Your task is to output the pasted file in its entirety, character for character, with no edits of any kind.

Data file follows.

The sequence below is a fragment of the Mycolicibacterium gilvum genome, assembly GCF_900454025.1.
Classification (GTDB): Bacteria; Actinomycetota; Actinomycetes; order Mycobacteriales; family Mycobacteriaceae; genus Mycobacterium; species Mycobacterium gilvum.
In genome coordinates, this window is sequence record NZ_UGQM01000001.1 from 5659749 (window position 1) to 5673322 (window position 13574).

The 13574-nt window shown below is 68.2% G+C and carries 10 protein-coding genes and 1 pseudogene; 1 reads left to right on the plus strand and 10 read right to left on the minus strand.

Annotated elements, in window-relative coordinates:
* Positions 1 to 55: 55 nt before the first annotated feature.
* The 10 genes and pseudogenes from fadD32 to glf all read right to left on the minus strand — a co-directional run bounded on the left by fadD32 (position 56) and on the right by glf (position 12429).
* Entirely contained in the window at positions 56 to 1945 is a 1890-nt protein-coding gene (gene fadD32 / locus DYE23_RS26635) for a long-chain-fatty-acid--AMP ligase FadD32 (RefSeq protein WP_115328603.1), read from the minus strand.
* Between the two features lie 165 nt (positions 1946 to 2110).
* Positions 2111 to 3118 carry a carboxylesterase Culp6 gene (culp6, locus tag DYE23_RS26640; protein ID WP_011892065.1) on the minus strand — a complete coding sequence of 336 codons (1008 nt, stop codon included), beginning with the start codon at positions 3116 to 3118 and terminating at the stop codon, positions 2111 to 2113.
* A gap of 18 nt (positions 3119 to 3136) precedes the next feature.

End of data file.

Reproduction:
The sequence below is a fragment of the Mycolicibacterium gilvum genome, assembly GCF_900454025.1.
Classification (GTDB): Bacteria; Actinomycetota; Actinomycetes; order Mycobacteriales; family Mycobacteriaceae; genus Mycobacterium; species Mycobacterium gilvum.
In genome coordinates, this window is sequence record NZ_UGQM01000001.1 from 5659749 (window position 1) to 5673322 (window position 13574).

The 13574-nt window shown below is 68.2% G+C and carries 10 protein-coding genes and 1 pseudogene; 1 reads left to right on the plus strand and 10 read right to left on the minus strand.

Annotated elements, in window-relative coordinates:
* Positions 1 to 55: 55 nt before the first annotated feature.
* The 10 genes and pseudogenes from fadD32 to glf all read right to left on the minus strand — a co-directional run bounded on the left by fadD32 (position 56) and on the right by glf (position 12429).
* Entirely contained in the window at positions 56 to 1945 is a 1890-nt protein-coding gene (gene fadD32 / locus DYE23_RS26635) for a long-chain-fatty-acid--AMP ligase FadD32 (RefSeq protein WP_115328603.1), read from the minus strand.
* Between the two features lie 165 nt (positions 1946 to 2110).
* Positions 2111 to 3118 carry a carboxylesterase Culp6 gene (culp6, locus tag DYE23_RS26640; protein ID WP_011892065.1) on the minus strand — a complete coding sequence of 336 codons (1008 nt, stop codon included), beginning with the start codon at positions 3116 to 3118 and terminating at the stop codon, positions 2111 to 2113.
* A gap of 18 nt (positions 3119 to 3136) precedes the next feature.